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New York brings once-separate hatchery, nursery into one location

East Hampton Town, New York, U.S.A, is planning a $5-million project to consolidate the town’s shellfish hatchery and nursery operations into one facility on Three Mile Harbor. The town’s director of aquaculture, John Barley Dunne, said the original plan when his department started in the 80s was to build a nursery at the same location as the hatchery, in Montauk. However, due to lower nutrients and colder ocean waters at the Montauk site, the nursery was established in Three Mile Harbor.


February 11, 2019
By Matt Jones
East Hampton Town East Hampton Town

“Right now, the hatchery and nursery are about 20 miles or a 30-minute drive apart,” Dunne said. “You can imagine, just driving back and forth between those sites takes a lot of time, fuel, labor and, of course, it adds stress to the shellfish. It doesn’t affect the oysters and clams so much because they’re so much hardier, but we do think that we’ve lost a significant number of scallops moving them that distance.”

Officials have looked for a workable solution for decades, but last summer a property directly next door to the nursery was put on the market and the town jumped at the opportunity. The plan also includes the purchase of a nearby home, which will serve as an office space and an aquaculture education center. The new location will also provide some additional benefits, like allowing residents easier access to educational programs such as their oyster gardening program, where participants get to grow their own oysters.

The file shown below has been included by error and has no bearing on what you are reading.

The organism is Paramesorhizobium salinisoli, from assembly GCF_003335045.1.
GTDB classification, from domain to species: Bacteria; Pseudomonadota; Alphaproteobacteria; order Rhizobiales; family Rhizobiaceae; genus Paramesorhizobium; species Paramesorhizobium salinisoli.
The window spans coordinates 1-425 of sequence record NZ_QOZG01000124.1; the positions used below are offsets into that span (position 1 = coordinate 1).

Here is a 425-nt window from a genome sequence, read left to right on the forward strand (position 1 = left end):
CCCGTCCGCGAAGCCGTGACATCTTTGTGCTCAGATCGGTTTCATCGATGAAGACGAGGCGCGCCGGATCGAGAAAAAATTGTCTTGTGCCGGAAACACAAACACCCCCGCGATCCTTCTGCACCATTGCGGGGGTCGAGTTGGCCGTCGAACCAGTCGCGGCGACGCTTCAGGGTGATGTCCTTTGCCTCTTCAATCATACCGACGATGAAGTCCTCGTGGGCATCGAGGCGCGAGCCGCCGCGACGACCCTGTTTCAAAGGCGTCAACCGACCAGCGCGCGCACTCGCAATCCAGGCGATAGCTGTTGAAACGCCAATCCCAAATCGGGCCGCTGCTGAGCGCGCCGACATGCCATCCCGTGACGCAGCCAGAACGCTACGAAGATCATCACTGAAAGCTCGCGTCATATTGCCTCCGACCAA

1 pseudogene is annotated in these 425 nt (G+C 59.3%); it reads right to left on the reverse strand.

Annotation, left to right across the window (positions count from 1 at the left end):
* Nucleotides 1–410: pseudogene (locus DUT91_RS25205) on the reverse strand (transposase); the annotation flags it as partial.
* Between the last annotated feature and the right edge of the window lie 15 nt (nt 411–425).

“It’s more centrally located in town,” Dunne said. “It’s kind of right in the middle of the Town of East Hampton. And just having the hatchery and nursery on one site would really add to our educational programs, so we could do hatchery and nursery programs all at once.”

While a specific design for the new facility has not been finalized, Dunne said that the plan in general is for a two-story, 4,000 to 5,000-square-foot building, with algae growing upstairs, gravity feeding to the tanks downstairs.

With the closure of the land sale in late October, the town awaits approval of a grant which will help cover the costs of designing and building the new hatchery. The grant decision was due in December. Dunne says the hatchery has previously received grant funding for an updated and more efficient algae system and a solar-powered, paddle-driven upweller system, which will both be transferred to the new site when the time comes.